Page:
Landfill Bans

  1. Alameda County’s Plant Debris Landfill Ban Ordinance requires landscape professionals, residents and businesses to separate all plant debris from garbage.
  2. Calaveras County Resolution No. 93-73 states yard waste will only be accepted at three regional collection sites in the county (3/99).
  3. Provisions of Santa Cruz County’s landfill ban and mandatory recycling ordinance are found in the County Code Title 7, Chapter 7.20, which prohibit the disposal of recyclable materials.
  4. Sonoma County enacted a landfill ban for specified recyclable materials, including cardboard, recyclable wood and yard debris.

Mandatory Commercial Recycling

  1. City of San Diego Recycling Ordinance. All single family residences; city-serviced multifamily residences; and privately serviced businesses, commercial / institutional facilities, apartments, and condominiums and special events requiring a city permit are required to recycle.
  2. City of Mendota Mandatory Recycling Service Ordinance. All persons within the city of Mendota owning or in control of premises used as occupied residence, place of business, or other building or place where persons reside, congregate or are employed shall subscribe to and thereafter use the bi-weekly scheduled mandatory recycling collection services provide by the exclusive hauler.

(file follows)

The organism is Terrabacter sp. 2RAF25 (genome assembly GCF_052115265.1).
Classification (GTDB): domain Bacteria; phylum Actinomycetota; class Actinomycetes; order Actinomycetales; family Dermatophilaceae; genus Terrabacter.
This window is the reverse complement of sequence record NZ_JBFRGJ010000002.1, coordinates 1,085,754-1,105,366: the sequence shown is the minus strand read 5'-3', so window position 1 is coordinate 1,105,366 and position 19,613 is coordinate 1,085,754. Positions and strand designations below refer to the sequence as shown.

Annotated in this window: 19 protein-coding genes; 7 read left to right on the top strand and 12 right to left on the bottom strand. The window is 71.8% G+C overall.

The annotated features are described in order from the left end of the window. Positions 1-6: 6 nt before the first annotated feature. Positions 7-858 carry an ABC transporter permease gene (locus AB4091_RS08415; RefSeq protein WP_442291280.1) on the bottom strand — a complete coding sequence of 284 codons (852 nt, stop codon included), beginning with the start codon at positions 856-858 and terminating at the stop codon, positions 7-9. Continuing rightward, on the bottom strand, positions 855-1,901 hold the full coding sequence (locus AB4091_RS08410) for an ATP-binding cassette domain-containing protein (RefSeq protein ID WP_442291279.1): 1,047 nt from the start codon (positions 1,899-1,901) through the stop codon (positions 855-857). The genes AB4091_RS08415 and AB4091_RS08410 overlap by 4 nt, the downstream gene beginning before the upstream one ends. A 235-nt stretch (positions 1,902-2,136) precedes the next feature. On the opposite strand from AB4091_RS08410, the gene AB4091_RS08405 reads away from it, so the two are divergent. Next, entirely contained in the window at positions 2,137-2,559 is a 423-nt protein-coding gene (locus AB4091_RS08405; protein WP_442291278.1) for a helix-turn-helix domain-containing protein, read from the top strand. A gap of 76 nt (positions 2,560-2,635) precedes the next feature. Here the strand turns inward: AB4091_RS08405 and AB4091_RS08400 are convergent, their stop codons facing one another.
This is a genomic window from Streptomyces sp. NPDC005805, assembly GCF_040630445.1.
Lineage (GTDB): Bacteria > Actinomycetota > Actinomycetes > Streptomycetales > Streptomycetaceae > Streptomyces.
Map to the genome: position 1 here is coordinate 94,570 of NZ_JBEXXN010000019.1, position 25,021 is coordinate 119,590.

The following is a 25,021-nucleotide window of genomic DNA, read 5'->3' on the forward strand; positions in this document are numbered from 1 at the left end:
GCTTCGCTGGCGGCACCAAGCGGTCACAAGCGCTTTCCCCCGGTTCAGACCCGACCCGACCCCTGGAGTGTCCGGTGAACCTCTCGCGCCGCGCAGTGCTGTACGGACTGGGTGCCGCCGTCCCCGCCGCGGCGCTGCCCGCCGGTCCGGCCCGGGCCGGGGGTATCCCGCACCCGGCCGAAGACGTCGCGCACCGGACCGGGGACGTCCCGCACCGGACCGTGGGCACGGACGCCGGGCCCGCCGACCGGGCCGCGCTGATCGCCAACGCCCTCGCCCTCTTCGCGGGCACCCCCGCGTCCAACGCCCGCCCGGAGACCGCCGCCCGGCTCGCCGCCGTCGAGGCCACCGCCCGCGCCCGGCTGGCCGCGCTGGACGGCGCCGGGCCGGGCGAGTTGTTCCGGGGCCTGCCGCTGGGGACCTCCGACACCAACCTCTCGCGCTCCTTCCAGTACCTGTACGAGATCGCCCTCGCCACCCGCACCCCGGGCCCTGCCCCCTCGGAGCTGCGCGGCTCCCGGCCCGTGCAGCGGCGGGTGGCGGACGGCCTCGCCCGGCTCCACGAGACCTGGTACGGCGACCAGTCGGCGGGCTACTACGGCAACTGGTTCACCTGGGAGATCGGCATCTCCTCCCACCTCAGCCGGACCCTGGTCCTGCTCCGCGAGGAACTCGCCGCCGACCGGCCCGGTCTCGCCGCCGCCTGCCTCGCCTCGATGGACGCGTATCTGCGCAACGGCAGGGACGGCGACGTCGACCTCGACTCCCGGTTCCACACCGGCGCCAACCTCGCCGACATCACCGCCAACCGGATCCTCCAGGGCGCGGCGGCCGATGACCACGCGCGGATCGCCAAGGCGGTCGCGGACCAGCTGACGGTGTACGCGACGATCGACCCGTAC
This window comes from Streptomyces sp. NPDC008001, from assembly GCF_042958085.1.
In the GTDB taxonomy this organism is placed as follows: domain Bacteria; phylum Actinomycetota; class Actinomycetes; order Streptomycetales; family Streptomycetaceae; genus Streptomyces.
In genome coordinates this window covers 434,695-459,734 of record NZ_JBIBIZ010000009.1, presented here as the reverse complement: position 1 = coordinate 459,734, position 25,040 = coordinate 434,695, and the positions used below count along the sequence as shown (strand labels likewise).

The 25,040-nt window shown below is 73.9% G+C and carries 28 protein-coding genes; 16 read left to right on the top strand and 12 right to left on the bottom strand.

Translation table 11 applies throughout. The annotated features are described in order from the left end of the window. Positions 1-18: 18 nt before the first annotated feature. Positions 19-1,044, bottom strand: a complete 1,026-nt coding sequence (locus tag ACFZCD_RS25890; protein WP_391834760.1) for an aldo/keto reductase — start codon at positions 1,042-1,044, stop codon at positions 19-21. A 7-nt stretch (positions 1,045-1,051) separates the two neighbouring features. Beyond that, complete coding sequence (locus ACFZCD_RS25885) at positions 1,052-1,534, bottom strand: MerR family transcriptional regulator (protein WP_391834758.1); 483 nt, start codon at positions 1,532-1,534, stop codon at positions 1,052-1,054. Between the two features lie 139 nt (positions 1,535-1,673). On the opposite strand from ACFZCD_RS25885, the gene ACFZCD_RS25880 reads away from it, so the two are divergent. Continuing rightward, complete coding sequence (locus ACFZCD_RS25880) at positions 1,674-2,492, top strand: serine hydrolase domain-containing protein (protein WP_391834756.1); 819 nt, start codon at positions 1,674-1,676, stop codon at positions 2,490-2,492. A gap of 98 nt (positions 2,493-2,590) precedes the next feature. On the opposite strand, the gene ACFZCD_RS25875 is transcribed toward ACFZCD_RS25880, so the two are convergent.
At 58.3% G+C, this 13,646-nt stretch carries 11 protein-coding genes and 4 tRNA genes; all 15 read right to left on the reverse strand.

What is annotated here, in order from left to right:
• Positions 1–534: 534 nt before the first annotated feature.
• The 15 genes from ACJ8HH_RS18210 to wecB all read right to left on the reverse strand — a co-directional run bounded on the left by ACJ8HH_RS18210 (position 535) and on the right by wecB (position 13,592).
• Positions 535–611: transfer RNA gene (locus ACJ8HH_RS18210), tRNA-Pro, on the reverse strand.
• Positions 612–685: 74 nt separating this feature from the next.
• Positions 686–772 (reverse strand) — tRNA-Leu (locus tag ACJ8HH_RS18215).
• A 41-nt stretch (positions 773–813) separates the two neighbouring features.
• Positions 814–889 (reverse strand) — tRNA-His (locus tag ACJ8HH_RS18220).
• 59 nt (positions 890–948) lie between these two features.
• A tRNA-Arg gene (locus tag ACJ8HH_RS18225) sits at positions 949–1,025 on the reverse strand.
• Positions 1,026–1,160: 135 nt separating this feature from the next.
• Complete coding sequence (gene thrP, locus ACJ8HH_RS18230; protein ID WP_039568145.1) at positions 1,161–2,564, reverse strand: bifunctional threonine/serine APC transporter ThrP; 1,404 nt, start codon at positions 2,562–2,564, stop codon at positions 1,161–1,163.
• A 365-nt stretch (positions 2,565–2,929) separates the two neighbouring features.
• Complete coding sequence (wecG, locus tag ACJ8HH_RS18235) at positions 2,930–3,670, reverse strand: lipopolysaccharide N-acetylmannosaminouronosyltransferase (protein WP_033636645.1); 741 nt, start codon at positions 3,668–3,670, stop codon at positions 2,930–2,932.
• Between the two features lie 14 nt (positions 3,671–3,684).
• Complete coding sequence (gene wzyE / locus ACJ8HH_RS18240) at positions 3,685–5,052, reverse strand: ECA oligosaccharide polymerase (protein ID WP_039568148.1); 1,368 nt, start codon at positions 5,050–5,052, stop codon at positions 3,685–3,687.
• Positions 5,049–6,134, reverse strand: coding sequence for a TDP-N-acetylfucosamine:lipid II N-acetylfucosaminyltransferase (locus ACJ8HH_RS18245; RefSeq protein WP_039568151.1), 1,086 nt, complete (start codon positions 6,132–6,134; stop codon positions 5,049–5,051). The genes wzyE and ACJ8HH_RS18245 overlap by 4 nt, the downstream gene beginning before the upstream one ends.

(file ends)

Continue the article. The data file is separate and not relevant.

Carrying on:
3. City of Mammoth Lakes Ordinance. Addresses recycling containers, self-haul, large events/venues, exemptions, contamination and enforcement. In partnership with Sierra Conservation Project, the city provides commercial bear-proof containers at restaurants, bars and other business locations in town.

The Institute for Local Government developed resources to facilitate the implementation of commercial recycling, including a sample commercial recycling ordinance, a sample outreach and education flyer, examples of local commercial recycling programs, links to past webinars and other resources to help local officials increase commercial recycling in their communities.

CalRecycle's Mandatory Commercial Recycling Home Page

Mandatory Commercial Organics Recycling

  1. Alameda County’s Mandatory Recycling Ordinance. Requires recycling and composting service for certain businesses, institutions and multifamily buildings sufficient to handle the amount of recyclables and organics (food scraps and food-soiled paper) they produce.